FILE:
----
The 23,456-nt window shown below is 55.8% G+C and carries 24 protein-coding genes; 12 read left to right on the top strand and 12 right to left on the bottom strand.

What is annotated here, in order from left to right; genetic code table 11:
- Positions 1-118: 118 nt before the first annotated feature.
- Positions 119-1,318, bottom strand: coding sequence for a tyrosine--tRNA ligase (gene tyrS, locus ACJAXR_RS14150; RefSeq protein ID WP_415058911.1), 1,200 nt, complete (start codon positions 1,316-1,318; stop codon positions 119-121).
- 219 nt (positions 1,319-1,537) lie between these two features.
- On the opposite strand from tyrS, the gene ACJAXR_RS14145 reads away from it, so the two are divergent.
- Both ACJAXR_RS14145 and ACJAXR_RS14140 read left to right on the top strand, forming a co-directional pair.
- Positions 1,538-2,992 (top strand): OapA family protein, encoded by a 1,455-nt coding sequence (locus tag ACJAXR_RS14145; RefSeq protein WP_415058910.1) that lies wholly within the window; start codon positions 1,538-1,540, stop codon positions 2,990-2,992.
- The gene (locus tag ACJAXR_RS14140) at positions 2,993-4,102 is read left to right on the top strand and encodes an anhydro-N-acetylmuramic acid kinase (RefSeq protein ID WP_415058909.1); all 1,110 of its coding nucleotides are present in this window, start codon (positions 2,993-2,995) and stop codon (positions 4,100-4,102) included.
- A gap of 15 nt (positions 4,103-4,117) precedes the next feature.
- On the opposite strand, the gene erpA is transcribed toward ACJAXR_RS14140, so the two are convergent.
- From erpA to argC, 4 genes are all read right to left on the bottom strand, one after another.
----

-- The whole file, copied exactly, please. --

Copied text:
The 23,456-nt window shown below is 55.8% G+C and carries 24 protein-coding genes; 12 read left to right on the top strand and 12 right to left on the bottom strand.

What is annotated here, in order from left to right; genetic code table 11:
- Positions 1-118: 118 nt before the first annotated feature.
- Positions 119-1,318, bottom strand: coding sequence for a tyrosine--tRNA ligase (gene tyrS, locus ACJAXR_RS14150; RefSeq protein ID WP_415058911.1), 1,200 nt, complete (start codon positions 1,316-1,318; stop codon positions 119-121).
- 219 nt (positions 1,319-1,537) lie between these two features.
- On the opposite strand from tyrS, the gene ACJAXR_RS14145 reads away from it, so the two are divergent.
- Both ACJAXR_RS14145 and ACJAXR_RS14140 read left to right on the top strand, forming a co-directional pair.
- Positions 1,538-2,992 (top strand): OapA family protein, encoded by a 1,455-nt coding sequence (locus tag ACJAXR_RS14145; RefSeq protein WP_415058910.1) that lies wholly within the window; start codon positions 1,538-1,540, stop codon positions 2,990-2,992.
- The gene (locus tag ACJAXR_RS14140) at positions 2,993-4,102 is read left to right on the top strand and encodes an anhydro-N-acetylmuramic acid kinase (RefSeq protein ID WP_415058909.1); all 1,110 of its coding nucleotides are present in this window, start codon (positions 2,993-2,995) and stop codon (positions 4,100-4,102) included.
- A gap of 15 nt (positions 4,103-4,117) precedes the next feature.
- On the opposite strand, the gene erpA is transcribed toward ACJAXR_RS14140, so the two are convergent.
- From erpA to argC, 4 genes are all read right to left on the bottom strand, one after another.